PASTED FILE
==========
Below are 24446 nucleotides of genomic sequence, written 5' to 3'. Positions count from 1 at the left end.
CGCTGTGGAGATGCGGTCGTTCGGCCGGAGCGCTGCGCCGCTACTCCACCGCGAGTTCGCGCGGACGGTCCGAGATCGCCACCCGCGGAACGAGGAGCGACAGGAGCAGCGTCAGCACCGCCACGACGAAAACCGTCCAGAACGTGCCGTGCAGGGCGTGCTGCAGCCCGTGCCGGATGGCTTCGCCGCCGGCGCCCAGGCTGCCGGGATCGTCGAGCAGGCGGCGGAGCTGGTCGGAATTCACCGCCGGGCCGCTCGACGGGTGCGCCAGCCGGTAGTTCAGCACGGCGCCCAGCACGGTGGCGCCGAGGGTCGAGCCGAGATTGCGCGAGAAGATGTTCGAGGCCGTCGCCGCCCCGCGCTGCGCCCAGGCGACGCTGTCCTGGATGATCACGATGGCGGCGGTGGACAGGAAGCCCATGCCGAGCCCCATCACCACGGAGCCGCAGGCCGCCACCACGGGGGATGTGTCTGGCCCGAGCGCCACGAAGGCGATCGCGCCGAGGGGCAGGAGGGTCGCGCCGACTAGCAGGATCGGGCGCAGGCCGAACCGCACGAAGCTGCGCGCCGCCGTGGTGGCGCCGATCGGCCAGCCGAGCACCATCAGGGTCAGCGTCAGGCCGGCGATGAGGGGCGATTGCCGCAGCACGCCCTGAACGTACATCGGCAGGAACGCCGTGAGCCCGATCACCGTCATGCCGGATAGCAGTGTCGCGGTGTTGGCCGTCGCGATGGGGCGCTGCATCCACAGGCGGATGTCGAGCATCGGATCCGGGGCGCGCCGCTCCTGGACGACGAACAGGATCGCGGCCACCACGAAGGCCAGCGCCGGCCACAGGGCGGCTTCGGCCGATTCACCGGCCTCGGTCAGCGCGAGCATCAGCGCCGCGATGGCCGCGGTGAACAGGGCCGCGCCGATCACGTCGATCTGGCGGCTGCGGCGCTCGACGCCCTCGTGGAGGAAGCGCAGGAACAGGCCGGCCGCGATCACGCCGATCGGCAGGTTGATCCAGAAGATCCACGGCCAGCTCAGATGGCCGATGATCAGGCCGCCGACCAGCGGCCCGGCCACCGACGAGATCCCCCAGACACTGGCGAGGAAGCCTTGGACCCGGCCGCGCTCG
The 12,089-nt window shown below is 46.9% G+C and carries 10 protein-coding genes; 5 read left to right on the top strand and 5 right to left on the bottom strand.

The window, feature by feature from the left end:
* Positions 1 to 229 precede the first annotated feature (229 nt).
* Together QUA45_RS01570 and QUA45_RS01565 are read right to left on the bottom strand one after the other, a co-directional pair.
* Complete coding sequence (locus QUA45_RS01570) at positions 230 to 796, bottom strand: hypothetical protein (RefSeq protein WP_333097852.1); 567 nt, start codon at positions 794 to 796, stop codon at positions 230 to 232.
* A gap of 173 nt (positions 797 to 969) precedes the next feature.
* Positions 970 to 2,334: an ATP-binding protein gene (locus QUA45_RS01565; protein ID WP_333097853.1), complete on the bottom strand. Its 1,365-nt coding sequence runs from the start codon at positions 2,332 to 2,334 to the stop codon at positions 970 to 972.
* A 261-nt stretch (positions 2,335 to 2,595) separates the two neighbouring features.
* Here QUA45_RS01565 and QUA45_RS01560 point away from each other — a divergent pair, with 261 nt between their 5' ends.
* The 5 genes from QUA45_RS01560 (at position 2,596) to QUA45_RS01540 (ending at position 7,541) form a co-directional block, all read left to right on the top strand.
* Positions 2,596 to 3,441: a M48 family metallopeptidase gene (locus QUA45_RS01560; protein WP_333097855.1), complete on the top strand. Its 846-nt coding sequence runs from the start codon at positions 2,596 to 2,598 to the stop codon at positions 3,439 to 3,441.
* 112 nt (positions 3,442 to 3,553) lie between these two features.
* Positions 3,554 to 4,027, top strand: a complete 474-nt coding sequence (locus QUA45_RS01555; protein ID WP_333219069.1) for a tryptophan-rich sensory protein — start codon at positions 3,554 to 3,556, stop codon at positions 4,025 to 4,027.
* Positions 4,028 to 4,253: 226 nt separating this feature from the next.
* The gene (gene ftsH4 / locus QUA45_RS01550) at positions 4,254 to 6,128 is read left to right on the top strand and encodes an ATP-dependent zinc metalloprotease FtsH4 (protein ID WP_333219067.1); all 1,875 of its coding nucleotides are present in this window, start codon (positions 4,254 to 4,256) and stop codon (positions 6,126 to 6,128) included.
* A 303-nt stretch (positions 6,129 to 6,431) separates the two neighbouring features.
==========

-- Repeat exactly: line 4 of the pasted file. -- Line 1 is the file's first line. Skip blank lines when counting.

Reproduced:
The window, feature by feature from the left end: